This should be at History of geometry
This article is more about history and less about mathematics. When people think "geometry", they think of modern geometry, and would expect to see Geometry talk about topics in modern geometry, not about the history of geometry. — 0918BRIAN • 2006-03-7 23:52 Bold text it is a great adventureus mathmatical subject it is a very injoyable subject to expierience i bet you'll love it.
Why only the China section sites its sources?
The Egypt, Babylan and India ancient math history were placed ahead of China, but only China section has almost all the sources for the whole article, others did not refer to any sources, why?Dongwenliang 23:26, 27 July 2007 (UTC)
Objection- How come you have Islamic Geometry, why they are not called Persian or Arabic Geometry?
Many of those scholars were against Islam and yet Islam claims everything in that part of geography to be its own? How things become Islamic even if they are in opposition to it? Most of ancient Indian mathematics was developed by Hindu priests (or custodian of hinduism/sanatan dharma), still we call it Indian mathematics. But in case of Islam people like Omar Khayyam who disliked the idea of Islam are called Islamic mathematician? Why we have to allow Islam baby-rules, where it can cheat and can do foul play while others have to follow rules of adult players?
I have a question:
Who invented the "standard position"? How did it come about that zero degrees is in the 3 o'clock position and angle numbers increase anti-clockwise? Why don't geometry and clocks (which I think arose in the west at about the same time) follow the same conventions? —Preceding unsigned comment added by 188.8.131.52 (talk) 09:10, 17 February 2009 (UTC)
Image copyright problem with File:Lothal conception.jpg
The image File:Lothal conception.jpg is used in this article under a claim of fair use, but it does not have an adequate explanation for why it meets the requirements for such images when used here. In particular, for each page the image is used on, it must have an explanation linking to that page which explains why it needs to be used on that page. Please check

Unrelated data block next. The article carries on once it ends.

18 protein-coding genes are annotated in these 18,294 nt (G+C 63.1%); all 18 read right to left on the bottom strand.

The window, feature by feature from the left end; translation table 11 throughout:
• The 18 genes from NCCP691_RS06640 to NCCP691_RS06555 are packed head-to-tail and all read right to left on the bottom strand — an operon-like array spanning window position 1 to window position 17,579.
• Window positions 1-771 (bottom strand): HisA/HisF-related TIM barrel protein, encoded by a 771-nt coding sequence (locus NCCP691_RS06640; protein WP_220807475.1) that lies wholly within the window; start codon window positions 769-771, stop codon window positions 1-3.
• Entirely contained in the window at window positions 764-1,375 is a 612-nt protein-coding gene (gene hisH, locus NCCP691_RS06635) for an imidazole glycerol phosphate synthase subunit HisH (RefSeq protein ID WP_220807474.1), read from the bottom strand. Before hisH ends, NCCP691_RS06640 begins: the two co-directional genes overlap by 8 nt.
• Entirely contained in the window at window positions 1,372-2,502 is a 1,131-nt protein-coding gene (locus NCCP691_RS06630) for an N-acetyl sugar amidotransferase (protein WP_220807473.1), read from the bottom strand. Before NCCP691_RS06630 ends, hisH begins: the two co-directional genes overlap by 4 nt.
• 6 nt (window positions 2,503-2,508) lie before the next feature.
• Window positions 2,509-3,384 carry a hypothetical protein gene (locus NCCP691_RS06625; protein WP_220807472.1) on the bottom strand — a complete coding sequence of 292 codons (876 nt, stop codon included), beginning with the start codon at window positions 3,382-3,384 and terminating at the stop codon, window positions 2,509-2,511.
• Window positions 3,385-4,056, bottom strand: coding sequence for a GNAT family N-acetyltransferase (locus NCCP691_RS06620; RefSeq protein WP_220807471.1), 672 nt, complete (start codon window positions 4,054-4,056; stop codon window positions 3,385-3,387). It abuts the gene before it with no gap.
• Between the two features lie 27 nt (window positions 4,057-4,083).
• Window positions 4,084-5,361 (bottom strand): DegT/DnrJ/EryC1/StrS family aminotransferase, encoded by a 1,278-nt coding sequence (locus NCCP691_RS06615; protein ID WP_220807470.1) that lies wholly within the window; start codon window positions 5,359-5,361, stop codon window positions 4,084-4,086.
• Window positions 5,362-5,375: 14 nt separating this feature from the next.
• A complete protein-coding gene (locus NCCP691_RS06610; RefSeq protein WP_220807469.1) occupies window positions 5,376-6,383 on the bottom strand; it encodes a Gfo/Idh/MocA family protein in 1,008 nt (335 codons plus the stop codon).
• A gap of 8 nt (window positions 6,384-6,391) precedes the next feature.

- That there is a non-free use rationale on the image's description page for the use in this article.
- That this article is linked to from the image description page.
"Muslim" is not the same as "Arab" . . .
In the Islamic section of this article it continuously repeats the term “Muslim”. However, this is severely contradicting due to the fact that not all Arabs are Muslims. Therefore even though all Arabs TEND to be practicing Muslims, it is unfair to confuse one for the other. In rare cases it could occur that these “Muslim mathematicians” could have been or not have been Muslims. In this case we can confirm using logistics the following: Not all MUSLIMS are ARAB Not all ARABS are MUSLIMS A Muslim is though who has taken a vow to Islam and generally refers to an Arab whom practices the Islamic religion. Therefore it is not fair to generalize that the muslims were these great mathematicians because there is no certainty that all of them were devote to their religion. In other words though, they certainly were Arab. —Preceding unsigned comment added by 184.108.40.206 (talk) 02:44, 22 October 2010 (UTC)
I removed the following because it read like an opinion piece, and it contradicted the previous sentence. It may still be factually valid, so I moved it here so someone can review it. It is from the section "Thales and Pythagoras":
(There is no evidence that Thales provided any deductive proofs, and in fact, deductive mathematical proofs did not appear until after Parmenides. At best, all that we can say about Thales is that he introduced various geometric theorems to the Greeks. The idea that mathematics was from its inception deductive is false. At the time of Thales, mathematics was inductive. This means that Thales would have "provided" empirical and direct proofs, but not deductive proofs.)